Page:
Trout Love Midge Pupa: Yesterday my friend Phil reported a midge hatch at his club pond. And he nailed some nice fish on small flies including the chunky rainbow below.
Yup, trout love to slurp up midges. And why not. At certain times, and in certain places, they are the most abundant food source available. This is especially true in ponds and lakes. No question, in still water midges are extremely prolific. Often they are better referred to as chironomids. Typically in still water these pupa vary from size 16# up to whopping size 10#. In moving water, however, they often are smaller, more in the 16# down to 24# range.
Chironomids patterns are very simple. A thin body of floss, fur, or thread and a rib of contrasting thread, tinsel or wire. And often a bead is added at the head. Colored plastic or tungsten your choice. Bingo you’re done. In the color department you can’t go wrong these basics – black, red, or green.
For rivers, I really like the good old Zebra midge. Very deadly. Yeah you’ll need some fine tippet material to fish this baby. 7x does the trick. This one has a tungsten bead.
Fine Tippets are Needed
Here is a few more midge patterns from my fly box. Keep Calm and Carry On!
By the way the macro shots were taken with my phone. No, no, I don’t have a flagship, $1000, fancy smart phone with a super duper camera. Mine is a cheap $200 run-of-the-mill unit. But here’s the secret. I have a Xenvo Lens Kit. For $40 it gives your phone a very good wide angle and a decent macro lens. Works on almost all cell phones. Useful and well made.
This is the worse season kickoff I can remember. Damn it has been weird. And after a mild winter I didn’t expect that. Not one little bit. In some good part it has been the virus and the stay-at-home deal we all face. But there is more to it. My local beaches are closed. Wow. On top of that mess, the weather has been a real rollercoaster ride. And the long range forecast is more of the same.
My Son’s Striper
Just got a fishing report from my son, however. He got a striper out of his kayak in the Connecticut River one evening. Glad he did. Nice, although he is making dad look bad. Ha.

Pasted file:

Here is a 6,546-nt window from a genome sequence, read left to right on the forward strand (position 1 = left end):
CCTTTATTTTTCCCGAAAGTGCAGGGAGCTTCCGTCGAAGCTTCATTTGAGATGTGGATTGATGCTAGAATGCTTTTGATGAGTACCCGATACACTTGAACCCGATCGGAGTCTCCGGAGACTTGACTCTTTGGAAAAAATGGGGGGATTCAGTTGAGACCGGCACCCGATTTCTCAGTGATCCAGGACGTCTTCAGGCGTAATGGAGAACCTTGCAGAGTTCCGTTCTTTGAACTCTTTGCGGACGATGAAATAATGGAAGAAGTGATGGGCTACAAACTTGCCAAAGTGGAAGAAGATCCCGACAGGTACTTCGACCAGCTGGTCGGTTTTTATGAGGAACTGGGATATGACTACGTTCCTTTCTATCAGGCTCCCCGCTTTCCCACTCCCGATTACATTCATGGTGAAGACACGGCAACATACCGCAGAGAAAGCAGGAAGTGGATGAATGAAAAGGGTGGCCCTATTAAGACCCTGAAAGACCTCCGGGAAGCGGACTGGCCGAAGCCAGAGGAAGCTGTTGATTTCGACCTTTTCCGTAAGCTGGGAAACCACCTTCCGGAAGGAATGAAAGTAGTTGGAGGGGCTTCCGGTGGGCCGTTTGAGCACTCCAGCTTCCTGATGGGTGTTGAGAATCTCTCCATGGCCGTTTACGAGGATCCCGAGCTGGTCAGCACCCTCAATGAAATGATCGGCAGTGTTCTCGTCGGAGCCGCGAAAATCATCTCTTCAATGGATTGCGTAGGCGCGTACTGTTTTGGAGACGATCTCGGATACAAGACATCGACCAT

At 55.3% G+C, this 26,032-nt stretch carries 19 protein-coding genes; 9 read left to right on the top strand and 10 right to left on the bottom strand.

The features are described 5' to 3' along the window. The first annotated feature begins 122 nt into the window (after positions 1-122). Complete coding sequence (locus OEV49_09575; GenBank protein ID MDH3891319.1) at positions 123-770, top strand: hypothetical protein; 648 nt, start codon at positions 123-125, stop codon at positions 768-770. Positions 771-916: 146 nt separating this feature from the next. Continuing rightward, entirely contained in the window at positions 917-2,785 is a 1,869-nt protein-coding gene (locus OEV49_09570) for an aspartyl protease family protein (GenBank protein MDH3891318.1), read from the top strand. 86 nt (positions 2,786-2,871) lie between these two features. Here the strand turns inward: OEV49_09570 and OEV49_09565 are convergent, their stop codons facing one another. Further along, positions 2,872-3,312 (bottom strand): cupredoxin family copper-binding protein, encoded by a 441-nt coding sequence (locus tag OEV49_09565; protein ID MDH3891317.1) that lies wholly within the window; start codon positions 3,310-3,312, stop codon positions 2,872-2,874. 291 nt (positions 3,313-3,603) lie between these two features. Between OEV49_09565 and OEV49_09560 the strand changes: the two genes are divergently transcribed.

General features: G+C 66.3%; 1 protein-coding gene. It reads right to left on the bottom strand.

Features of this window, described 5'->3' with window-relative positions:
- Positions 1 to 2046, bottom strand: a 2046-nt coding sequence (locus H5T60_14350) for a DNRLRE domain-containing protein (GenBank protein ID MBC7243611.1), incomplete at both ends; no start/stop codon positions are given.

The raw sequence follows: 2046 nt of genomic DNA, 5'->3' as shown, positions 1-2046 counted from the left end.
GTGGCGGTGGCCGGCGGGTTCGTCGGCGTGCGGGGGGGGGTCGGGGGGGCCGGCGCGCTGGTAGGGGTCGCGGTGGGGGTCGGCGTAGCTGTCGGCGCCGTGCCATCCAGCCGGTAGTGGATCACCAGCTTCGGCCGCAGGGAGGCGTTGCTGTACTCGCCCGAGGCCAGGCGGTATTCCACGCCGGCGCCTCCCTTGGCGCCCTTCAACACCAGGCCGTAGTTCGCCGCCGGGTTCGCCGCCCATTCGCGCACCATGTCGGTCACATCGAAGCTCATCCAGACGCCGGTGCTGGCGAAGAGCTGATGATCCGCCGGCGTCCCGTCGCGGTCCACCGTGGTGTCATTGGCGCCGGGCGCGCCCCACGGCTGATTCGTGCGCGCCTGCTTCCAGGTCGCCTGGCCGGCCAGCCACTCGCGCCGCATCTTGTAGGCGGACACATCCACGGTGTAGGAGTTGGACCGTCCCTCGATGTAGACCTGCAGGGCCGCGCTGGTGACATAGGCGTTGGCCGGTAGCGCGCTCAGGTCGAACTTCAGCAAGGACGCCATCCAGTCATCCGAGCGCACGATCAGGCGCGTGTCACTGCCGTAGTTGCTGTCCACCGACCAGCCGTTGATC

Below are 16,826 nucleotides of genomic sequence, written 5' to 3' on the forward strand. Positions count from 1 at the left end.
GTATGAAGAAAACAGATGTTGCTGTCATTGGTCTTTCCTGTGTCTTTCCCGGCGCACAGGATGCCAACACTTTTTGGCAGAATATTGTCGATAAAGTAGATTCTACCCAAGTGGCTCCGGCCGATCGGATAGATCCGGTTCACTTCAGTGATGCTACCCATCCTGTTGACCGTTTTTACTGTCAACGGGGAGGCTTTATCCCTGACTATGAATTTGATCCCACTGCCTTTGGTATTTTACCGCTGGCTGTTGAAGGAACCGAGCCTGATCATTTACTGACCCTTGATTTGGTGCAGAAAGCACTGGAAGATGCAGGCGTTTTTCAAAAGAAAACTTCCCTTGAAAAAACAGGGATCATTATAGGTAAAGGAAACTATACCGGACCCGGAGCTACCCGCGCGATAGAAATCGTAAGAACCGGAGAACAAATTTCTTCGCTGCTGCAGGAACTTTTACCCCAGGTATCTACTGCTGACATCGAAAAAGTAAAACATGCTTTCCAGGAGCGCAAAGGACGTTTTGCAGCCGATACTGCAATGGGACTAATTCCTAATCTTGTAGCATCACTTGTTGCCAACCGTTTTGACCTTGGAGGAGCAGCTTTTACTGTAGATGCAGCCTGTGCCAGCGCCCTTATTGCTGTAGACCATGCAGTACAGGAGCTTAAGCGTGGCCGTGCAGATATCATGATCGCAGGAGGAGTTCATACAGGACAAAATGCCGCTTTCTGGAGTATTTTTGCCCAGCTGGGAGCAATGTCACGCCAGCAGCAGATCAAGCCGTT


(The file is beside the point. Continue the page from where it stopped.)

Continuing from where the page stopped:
Dusk on the Connecticut River
Finally got a flat bed extender for my pickup. Now I can put my old kayak back into action. It is an Adios. A hybrid critter. Part Sit-on-Top, part Standup-Board. Got my fingers crossed the yak changes my luck. Hell it can’t make things any worse. I’ll give the Adios a go when this weather pattern straightens out.
Gamakatsu is well known for their excellent hooks, but recently I came across some nice plastic boxes also offered by them. Since my saltwater fly boxes badly needed to be replaced, I took a chance and ordered two from Bear’s Den.
Made in Japan, they are available in a couple of different sizes and two styles – with slit-foam or adjustable dividers. They appear to be rugged and well made. The latch and hinges seem fine too, although at this point I can’t say how they will do in the long haul. Another issue I’ll be looking out for is whether the plastic lid scratches up badly. Not a fan of that. We’ll see down the road or should I say down the shore.
Now I needed boxes that easily fit into the pockets of my Simms foul weather jacket. Based on that, I picked the model 3200. The dimensions are 8.1″ x 5.7″ x 1.6″ deep. Did I go with the slit- foam or the dividers? Actually I opted to get one of each. The one with dividers retails for $7.75. The foam model is almost double at $13.50. A little surprised by that. Still both are affordable.